ONE OF the most dramatic rescues in Shetland’s modern history will be remembered this weekend with a wreath laying ceremony at the site of the grounding of the Green Lily off Bressay, followed by a commemorative service in the Shetland Museum.
Helicopter winchman Bill Deacon was tragically swept into the sea after he had helped ten crewmen off the stricken vessel in a force 11 storm, in the afternoon of 19 November 1997.
An hour earlier, the Lerwick lifeboat had managed to pull five crew to safety from the deck of the violently moving Green Lily in a daring rescue that earned coxswain Hewitt Clark an RNLI Gold Medal in recognition of his heroism, leadership and incredible seamanship.
There is agreement among local seafarers that the accident and the tragic loss of life could have been avoided had the master of the 3,624 tonne vessel ordered his crew to evacuate the ship earlier.
Eyebrows were raised when the 107 metre long vessel left Lerwick harbour with a cargo of frozen fish in the morning of 18 November 1997, sailing into a force nine south-easterly gale which was forecast to intensify.
At 6.10am the following day the Green Lily suffered engine failure when the engine room started to flood after a sea water supply line to the fire and general service pump had fractured. All attempts to restart the engine failed.
By the time the drama began to unfold Green Lily was just 14 miles to the south-east of Bressay drifting towards shore at a speed of 1.5 to two knots per hour.
The Sullom Voe harbour tug Tystie, as well as the anchor handling tugs Gargano and Maersk Champion which were both berthed at Lerwick Harbour, responded to Shetland Coastguard’s mayday call.
The master of the Green Lily was then advised to drop her anchors to slow down the drift. However, the vessel was only able to release one of her anchors.
The rescue effort now became a race against time in order to get the crew off the vessel before she would hit the rocks.
The Lerwick lifeboat approached the Green Lily from the lee side and over several manoeuvres was able to pull five men off the vessel.
Hewitt Clark was at the helm of the lifeboat. Speaking about the Green Lily rescue this week, he said: “The time we went to get people off the boat had dropped her anchor and had swung around almost head to the sea.
“Although she was still drifting, that gave me an opportunity to go in alongside.
“We went in several times, sometimes no one was ready to come off, but eventually we got five of them off and then the Maersk Champion snagged her anchor to hopefully tow her away, but the chain broke and she swung around again, and after that I couldn’t do anything anymore.”
With daylight fading, the helicopter evacuation started at 2.44pm. Six minutes later the vessel was aground. The master and the second engineer were the last people to be winched to safety, while winchman Bill Deacon remained on the now heavily rolling vessel to await the return of the lifting harness.
The Marine Accident Investigation Branch report describes what happened next: “At 1456, while attempting to lower the winch cable to recover the winchman, the hi-line became snagged in the rigging.
“At the same time the helicopter crew became aware the winchman was no longer on deck and had been swept into the sea.
“Unable to free the hi-line and, with increasing danger to the helicopter, it had to be cut.”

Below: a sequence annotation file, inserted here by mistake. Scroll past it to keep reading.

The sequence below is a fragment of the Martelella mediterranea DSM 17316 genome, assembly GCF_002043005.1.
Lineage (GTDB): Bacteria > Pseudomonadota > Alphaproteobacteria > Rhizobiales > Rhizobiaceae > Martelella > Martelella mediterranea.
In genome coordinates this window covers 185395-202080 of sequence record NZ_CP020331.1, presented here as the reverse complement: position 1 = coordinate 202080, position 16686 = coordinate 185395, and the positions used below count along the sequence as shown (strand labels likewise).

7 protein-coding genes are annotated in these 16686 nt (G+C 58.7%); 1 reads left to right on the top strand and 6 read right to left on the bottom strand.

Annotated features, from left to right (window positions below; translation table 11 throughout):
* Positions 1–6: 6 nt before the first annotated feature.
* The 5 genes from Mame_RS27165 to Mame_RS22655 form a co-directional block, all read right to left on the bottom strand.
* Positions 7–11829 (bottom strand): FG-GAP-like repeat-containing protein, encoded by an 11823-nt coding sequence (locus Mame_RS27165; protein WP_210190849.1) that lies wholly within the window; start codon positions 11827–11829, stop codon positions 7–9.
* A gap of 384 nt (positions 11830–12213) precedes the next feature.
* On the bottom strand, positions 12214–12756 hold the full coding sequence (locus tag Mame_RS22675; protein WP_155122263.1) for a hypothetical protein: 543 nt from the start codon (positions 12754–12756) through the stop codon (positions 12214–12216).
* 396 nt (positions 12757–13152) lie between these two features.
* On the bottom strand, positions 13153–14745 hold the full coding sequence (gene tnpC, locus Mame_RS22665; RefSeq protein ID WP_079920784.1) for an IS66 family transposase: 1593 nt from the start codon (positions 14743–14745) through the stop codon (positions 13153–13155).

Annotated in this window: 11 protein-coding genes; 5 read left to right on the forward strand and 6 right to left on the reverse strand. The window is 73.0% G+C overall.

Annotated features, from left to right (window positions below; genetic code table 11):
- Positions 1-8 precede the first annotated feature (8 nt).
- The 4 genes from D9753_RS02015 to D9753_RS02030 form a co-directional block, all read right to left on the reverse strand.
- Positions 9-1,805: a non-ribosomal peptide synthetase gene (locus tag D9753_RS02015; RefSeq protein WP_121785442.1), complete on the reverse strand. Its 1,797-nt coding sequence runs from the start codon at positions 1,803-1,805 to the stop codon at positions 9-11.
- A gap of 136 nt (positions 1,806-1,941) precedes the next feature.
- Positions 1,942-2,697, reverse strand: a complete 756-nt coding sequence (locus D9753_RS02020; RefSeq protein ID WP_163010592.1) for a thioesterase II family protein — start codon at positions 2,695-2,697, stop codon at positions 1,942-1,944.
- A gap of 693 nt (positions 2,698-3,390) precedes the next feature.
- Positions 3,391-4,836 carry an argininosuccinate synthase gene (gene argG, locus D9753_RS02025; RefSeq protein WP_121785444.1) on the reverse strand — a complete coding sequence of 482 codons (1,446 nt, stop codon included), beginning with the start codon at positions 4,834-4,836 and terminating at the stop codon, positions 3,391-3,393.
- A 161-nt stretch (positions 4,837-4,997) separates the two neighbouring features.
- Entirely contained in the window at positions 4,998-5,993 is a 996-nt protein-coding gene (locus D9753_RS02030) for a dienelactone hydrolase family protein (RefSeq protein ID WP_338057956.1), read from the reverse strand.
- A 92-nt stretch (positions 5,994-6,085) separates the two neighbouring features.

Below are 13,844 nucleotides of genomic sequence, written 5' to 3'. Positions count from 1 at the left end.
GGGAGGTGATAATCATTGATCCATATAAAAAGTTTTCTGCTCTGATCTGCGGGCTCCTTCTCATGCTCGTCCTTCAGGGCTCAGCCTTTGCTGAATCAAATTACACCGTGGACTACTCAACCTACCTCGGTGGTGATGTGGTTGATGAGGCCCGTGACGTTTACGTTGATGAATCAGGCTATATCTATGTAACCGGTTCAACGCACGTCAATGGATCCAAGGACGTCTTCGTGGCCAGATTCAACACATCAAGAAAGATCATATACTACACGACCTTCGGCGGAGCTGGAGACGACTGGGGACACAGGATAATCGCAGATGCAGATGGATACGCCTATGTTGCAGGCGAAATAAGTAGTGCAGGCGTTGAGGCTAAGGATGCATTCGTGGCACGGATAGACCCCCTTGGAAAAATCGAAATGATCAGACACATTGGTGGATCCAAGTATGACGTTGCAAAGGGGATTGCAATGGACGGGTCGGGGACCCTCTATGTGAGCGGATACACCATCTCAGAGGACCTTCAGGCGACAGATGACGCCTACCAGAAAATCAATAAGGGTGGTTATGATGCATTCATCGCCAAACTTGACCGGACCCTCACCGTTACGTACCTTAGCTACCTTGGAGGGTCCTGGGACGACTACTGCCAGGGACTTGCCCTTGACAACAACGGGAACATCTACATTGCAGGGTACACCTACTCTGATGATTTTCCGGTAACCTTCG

Watching events from the shore were a number of local reporters and Bressay residents.
One of them, Kenny Groat, said: “It was a very dramatic scene and it is something that you will never forget.
“The full reality only hit once you heard that there was a loss of life. None of us realised that when we were on the cliff there. It was only after I was going across to Lerwick, when I heard on the VHF that they were still searching for the winchman.
“It was a very well executed rescue by the lifeboat and took a lot of expertise by the crews who, I am sure, can’t be thanked enough for saving the crew of that vessel.
“I feel if the skipper had gotten off sooner then there wouldn’t have been a loss of life, but that is said in hindsight.”
Fellow islander and journalist Jonathan Wills added: “The winchman was a hero. The conditions were terrifying, particularly after the ship hit the rocks.
“But he stayed on board until he’d made sure everyone else was safe. He really did give his life for those crewmen.”
Coxswain Clark, one of the most highly decorated RNLI crew members in history, describes the rescue as “one of the most difficult tasks” he had been involved in “due to sea conditions and proximity to the shore”.
“By the time the decision to abandon ship was made, the rescue effort was running out of time as the shore got closer and closer and daylight waned.”
The MAIB report, issued on 25 June 1999, found that the main cause for the grounding was the lack of propulsion and the failure to restart the engine.
However, it is highly critical of the master and describes his decision to sail in view of the prevailing and predicted weather conditions as “imprudent”.
Bristow’s chief pilot at Sumburgh Search & Rescue, Stuart Cunliffe, said: “The tragic events of the Green Lily rescue highlight the dangers that rescue crews are constantly exposed to in the conduct of their duties.
“This accident is a continued reminder of the dedication, professionalism and the heroism required of individuals that practise search and rescue on a daily basis, whether by air, land or sea.”
On Sunday at midday, both the lifeboat and helicopter crews will lay wreaths at the site of the grounding of the Green Lily. This will be followed by Alan Deacon laying a wreath at Grutwick in Bressay, at the cairn that was erected in memory of his late father.
A commemorative service will commence at the Shetland Museum and Archives at 2pm, with Aubrey Jamieson of the Fishermen’s Mission due to conduct the ceremony.
The video above was made available by the RNLI.